This is what happens when you have government leaders who represent their own self interests, putting job opportunities and national security for its citizens dead last. Sound familiar?
A well-known Iranian born writer, Ramin Peymani explains in a Huffington Post- Germany article, “Der Syrer – eine Flüchtlingsgeschichte” (“The Syrians, A Refugee Story”), that, while living in Germany, he met up with the Syrian refugee in the checkout line at a local grocery store.
Being Iranian, Peymani could speak fluently with the “refugee,” who freely admitted that he, and all the others claiming to be refugees, were not fleeing war, but had merely come in search of jobs and money.
The Syrian told Peymani that his mother lived in America, that that his sister was still in Syria.
“Did you escape with your mother? Why your sister has not come?” Peymani asked.
“No, I did not flee. None of us had to flee,” the Syrian freely admitted.
“The Assad regime is cruel and unjust, but you can live in Syria, if you just don’t mess with it.”
Peymani then asked if the Syrian had then fled from the Islamic State terrorists. The Syrian’s answer in this regard was revealing as well:
“I come from Damascus, like most of us [refugees] do that I’ve met in the camp. There is no IS [in Damascus]; it is in other regions, for example, towards Iraq.”
Peymani then asked him the logical next question: “Are you saying that most Syrians do not flee from war and persecution?”
The Syrian answered: “Yes. My friends and I went because we didn’t want to go to the army. And because it is easier to get a good job and earn money in Europe.”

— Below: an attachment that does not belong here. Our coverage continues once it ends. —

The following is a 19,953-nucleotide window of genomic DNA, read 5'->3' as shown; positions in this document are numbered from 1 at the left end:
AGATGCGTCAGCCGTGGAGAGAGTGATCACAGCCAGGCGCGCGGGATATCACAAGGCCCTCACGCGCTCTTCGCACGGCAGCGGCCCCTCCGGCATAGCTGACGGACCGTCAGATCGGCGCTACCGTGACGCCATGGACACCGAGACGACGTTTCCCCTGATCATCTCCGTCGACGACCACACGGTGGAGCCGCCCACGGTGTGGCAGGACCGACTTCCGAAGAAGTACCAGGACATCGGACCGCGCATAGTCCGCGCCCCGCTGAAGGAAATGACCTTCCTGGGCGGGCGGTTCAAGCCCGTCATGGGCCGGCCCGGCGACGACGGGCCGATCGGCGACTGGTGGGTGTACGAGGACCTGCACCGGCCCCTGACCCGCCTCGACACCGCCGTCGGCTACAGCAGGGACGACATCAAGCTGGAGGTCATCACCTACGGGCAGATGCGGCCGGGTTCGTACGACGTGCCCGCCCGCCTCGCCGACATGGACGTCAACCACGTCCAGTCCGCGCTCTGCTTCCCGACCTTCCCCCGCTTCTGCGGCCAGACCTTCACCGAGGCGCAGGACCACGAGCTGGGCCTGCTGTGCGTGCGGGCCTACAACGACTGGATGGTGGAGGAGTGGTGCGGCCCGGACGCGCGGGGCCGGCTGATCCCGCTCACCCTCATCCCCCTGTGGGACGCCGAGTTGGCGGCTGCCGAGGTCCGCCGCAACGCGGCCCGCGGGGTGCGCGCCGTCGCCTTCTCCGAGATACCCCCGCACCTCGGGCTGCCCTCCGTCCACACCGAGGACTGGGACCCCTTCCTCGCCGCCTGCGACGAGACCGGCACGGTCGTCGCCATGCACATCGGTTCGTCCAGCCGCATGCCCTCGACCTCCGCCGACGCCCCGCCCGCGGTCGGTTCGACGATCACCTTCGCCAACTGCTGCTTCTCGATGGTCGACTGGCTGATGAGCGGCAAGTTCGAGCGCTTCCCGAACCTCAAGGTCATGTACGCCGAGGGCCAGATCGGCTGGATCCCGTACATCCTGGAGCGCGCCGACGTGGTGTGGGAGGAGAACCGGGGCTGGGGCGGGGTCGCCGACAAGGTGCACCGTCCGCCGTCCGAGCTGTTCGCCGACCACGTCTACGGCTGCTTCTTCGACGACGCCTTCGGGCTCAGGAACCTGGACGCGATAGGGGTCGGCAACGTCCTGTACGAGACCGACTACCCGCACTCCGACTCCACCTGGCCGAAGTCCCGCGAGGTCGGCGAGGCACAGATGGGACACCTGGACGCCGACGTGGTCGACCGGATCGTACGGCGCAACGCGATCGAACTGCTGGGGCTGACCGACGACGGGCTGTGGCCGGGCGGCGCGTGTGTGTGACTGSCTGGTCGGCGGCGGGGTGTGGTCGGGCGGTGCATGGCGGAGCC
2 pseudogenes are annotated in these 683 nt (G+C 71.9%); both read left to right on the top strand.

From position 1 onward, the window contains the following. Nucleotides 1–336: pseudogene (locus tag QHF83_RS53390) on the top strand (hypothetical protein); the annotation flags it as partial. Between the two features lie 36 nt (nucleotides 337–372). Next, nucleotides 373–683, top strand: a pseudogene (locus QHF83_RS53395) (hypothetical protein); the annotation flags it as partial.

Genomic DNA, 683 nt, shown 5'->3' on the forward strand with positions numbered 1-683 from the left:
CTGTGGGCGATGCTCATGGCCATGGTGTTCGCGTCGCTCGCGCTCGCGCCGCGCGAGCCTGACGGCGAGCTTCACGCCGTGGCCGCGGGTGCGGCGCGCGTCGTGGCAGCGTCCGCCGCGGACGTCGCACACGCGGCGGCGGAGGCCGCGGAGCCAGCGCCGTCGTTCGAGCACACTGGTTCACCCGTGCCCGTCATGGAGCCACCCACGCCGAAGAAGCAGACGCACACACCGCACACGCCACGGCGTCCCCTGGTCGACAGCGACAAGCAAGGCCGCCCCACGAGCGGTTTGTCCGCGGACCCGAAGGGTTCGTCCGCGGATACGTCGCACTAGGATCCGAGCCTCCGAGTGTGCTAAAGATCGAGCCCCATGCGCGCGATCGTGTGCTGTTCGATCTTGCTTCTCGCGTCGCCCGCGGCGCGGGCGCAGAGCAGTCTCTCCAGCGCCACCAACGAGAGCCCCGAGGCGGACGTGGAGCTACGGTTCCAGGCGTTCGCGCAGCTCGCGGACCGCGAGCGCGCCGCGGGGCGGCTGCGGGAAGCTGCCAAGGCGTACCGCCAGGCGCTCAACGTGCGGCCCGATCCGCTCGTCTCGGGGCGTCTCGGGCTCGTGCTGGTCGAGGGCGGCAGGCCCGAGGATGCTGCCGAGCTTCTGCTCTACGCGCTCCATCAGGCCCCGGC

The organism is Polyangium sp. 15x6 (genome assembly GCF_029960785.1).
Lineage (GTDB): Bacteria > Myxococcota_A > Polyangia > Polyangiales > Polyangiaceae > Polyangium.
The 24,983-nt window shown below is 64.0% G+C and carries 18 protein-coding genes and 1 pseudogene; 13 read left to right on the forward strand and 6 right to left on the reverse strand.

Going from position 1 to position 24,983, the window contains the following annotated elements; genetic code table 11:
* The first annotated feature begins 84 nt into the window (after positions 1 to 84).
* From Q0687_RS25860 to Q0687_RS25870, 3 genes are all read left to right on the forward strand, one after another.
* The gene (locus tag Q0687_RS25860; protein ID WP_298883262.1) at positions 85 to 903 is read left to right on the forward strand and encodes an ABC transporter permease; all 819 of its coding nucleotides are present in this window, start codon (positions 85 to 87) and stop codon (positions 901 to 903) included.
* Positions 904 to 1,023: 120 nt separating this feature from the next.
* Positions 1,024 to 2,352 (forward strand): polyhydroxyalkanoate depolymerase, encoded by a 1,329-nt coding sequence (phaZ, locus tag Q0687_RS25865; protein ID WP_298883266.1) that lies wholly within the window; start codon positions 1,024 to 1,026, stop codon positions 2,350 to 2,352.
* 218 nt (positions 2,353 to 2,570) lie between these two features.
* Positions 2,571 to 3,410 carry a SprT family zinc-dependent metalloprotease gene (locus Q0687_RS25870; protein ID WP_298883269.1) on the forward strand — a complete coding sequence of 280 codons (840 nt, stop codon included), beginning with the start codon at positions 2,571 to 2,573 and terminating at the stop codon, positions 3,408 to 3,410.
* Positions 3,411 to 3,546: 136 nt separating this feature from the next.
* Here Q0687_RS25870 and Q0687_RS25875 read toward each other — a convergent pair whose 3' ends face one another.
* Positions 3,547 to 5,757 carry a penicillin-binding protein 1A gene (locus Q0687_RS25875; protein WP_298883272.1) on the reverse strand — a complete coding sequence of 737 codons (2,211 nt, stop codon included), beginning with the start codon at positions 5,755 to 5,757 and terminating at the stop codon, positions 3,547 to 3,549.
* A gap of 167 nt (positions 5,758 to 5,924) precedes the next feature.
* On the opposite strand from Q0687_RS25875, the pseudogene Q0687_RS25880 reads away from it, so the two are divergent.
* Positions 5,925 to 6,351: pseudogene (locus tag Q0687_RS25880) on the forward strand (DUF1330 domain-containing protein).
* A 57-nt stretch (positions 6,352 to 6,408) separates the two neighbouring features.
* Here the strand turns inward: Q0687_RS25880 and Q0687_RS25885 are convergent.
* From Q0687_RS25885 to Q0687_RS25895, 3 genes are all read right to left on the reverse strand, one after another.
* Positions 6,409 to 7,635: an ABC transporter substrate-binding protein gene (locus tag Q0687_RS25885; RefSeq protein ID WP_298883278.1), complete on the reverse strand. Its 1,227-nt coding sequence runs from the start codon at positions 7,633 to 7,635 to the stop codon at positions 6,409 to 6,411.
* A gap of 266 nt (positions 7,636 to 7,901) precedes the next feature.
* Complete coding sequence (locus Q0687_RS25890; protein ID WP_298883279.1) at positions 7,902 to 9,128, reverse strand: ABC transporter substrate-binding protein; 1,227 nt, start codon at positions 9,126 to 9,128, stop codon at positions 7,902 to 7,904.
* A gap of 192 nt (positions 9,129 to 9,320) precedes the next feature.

Peymani then wanted to know why so many Syrians had come so suddenly. “Why now are so many coming? Is it because the Assad regime has become worse?”
The Syrian replied: “No. He [Assad] has been in power many years already. The regime is cruel and can kill opponents, but my family and I have not been touched, and none of my friends either.”
So why had they all now come to Europe, Peymani asked, to which the Syrian replied:
“In the summer we saw on the Internet that Germany wanted people to live there. We were invited to come here. And it was said that the state would take care of us and we would be given jobs. But I cannot find one…”
Peymani also asked him what route he had followed to Germany.
“I lived in Turkey for some time after my mother had emigrated to the United States to be with relatives. But I could not get a visa for the USA, even though my mother has a green card.”
Peymani asked him if he had “fled” to Turkey “because of the war in Syria?”
Laughing, the Syrian replied: “No (laughs). My friends and I are here because we thought we’d find work. We did not like Turkey.”
He was then asked if his “story is typical of the people who leave Syria?”
The Syrian replied: “I think most go for the same reason as I did. All men of my age, who want to just live better elsewhere.”